One of the toughest parts of being a Manager is Managing People.
Managers have the demanding responsibility of getting the job done while also motivating people and helping them to succeed.
It requires leading and encouragement, but it also involves assessing and sometimes even disciplining or firing employees.
In either case, finding a management approach that works is helpful in managing people effectively and avoiding unnecessary stress.
When managing people, it is necessary to develop a management style that works in the specific business environment in which the manager operates, as well as an approach that works for them, personally.
Some managers adopt an autocratic style, telling people what to do rather than having people think for themselves.
Others may turn to micro-management as an approach which:
a) takes up too much of a Manager’s time, and
b) does not empower people to take action and gain a sense of achievement from having completed a task.
Neither of these management styles is particularly healthy or appropriate for managing people effectively.
Having a domineering approach will also promote fear among employees, rather than productivity.
Studies have shown that a working environment that is empowering, trusting and operates transparently is more likely to promote high levels of performance.
Managing people relies on understanding what motivates them.
People are motivated by different things.
The initial answer to the question of what motivates your people might be money, but many research studies have shown that money is not as much of a Motivator of Performance as they might think.
Rather, people are more genuinely motivated by achievement, recognition, advancement, responsibility, development and learning, among others.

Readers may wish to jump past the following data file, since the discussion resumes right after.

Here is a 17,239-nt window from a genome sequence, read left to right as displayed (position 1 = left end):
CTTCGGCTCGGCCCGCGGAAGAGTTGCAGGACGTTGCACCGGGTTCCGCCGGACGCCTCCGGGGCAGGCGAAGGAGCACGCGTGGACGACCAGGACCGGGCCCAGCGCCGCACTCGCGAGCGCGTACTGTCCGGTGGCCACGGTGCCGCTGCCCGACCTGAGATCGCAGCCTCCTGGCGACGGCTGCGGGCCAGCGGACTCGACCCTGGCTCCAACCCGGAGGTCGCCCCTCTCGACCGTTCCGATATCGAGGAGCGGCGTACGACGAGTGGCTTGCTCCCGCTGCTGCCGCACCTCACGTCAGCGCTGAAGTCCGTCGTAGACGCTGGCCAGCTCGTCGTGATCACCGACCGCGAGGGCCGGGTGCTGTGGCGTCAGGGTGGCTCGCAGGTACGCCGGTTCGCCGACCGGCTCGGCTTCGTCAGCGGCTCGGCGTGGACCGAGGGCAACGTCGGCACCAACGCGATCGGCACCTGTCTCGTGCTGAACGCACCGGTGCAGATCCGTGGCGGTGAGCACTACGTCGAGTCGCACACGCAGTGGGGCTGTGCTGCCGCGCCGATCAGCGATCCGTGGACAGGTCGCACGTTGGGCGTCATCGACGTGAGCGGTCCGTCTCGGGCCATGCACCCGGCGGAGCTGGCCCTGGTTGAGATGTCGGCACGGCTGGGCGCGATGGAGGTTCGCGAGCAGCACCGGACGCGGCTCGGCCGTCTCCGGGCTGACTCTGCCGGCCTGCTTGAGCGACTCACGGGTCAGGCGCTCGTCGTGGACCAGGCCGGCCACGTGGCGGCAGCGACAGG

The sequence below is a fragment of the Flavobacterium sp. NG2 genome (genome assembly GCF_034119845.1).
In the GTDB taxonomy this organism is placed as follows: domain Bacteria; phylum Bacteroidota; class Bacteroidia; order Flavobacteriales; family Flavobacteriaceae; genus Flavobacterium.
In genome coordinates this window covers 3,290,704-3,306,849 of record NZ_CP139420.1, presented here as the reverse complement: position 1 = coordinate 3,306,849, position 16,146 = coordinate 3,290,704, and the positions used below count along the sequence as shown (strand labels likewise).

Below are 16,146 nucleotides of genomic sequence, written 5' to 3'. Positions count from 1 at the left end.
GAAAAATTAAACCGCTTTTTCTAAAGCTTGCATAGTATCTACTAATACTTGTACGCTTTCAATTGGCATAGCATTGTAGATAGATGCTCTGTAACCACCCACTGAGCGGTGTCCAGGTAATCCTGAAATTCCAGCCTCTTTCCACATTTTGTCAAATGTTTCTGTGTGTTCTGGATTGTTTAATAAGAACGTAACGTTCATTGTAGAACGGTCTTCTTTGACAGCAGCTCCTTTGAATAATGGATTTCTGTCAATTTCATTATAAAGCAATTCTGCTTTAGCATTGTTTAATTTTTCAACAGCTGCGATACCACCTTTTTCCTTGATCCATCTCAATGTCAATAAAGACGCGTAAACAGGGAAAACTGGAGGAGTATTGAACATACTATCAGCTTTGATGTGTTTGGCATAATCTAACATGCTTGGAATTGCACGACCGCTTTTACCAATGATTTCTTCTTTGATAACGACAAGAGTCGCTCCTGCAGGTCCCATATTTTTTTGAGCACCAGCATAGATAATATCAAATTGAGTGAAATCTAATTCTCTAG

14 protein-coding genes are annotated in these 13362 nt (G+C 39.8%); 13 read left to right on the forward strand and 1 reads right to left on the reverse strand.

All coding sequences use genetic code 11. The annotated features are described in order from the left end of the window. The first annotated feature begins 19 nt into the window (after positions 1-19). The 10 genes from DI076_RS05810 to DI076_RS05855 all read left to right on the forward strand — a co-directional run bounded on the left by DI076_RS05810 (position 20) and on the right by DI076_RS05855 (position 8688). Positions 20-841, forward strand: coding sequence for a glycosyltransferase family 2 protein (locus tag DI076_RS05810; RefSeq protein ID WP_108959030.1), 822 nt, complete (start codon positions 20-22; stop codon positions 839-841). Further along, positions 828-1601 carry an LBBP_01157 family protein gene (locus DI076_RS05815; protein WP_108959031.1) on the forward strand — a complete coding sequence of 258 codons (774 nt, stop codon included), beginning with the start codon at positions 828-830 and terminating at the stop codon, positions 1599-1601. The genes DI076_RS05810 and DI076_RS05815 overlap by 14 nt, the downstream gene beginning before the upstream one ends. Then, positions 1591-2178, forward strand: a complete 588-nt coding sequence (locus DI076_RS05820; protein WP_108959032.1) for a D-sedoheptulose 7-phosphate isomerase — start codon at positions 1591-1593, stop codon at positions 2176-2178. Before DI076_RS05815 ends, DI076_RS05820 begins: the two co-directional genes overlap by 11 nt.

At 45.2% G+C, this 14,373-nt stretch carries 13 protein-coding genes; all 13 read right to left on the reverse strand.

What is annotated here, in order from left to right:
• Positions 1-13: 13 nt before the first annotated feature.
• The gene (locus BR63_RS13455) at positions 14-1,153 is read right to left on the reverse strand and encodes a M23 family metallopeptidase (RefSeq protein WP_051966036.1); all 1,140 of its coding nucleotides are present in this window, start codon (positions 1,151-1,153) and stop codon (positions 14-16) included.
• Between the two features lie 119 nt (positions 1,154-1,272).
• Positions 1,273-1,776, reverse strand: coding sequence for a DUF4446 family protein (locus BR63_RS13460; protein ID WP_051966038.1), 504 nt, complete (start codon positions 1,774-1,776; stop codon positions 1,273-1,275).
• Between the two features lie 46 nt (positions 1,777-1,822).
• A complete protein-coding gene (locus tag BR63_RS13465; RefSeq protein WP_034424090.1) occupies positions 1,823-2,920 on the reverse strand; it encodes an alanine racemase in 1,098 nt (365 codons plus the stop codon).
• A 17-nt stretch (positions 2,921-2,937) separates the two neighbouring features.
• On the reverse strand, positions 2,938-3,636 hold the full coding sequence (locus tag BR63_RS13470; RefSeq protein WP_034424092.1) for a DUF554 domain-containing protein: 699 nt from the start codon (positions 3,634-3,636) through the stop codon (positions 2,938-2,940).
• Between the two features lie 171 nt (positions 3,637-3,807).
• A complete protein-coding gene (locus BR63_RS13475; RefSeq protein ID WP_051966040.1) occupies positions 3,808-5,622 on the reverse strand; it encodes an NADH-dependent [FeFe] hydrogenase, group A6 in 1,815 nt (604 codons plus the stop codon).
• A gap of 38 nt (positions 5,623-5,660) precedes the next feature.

Some people are highly motivated by helping others.
Whatever the motivator is, managing people effectively relies on determining what motivates each individual and leveraging that to drive them to achieve, or even better, to exceed the desired results.
Delegation has a vital role to play in managing and supervising people.
Often managers have too much to do, and delegating workload can ease this, as well as provide an opportunity for employees to gain new skills and advance themselves.
Delegating tasks does not mean dumping them on employees.
It means providing the information and training needed to perform effectively and setting clear expectations on what success looks like.
Delegation is also not the same as micro-management. With delegation, support and guidance are the operative words, rather than telling and controlling.
One area of great importance in managing people effectively is being consistent.
In other words, taking a consistent approach to certain situations when they arise. Of course, circumstances can change, but in these cases, it is important to be transparent with employees about why the course of action has changed.
While consistency is essential, adaptability is also required.
Treating employees consistently in all circumstances is important. For example, if two people are always late to work and only one of them is reprimanded and not the other, then a sense will arise among the employees that the manager is not fair in their approach to different people.
Many people will find themselves managing or supervising others at some point during their career. Regardless of whether they have the skills required to get the best from their team.
Managing people can be extremely rewarding, but it is not without its challenges.
Overall, good people managers tend to be those that are good listeners, interested in people and foster a collaborative approach in the workplace. However, there are specific skills and strategies that you can learn to make yourself better at Managing People. Join the Great Managers® Academy to learn how.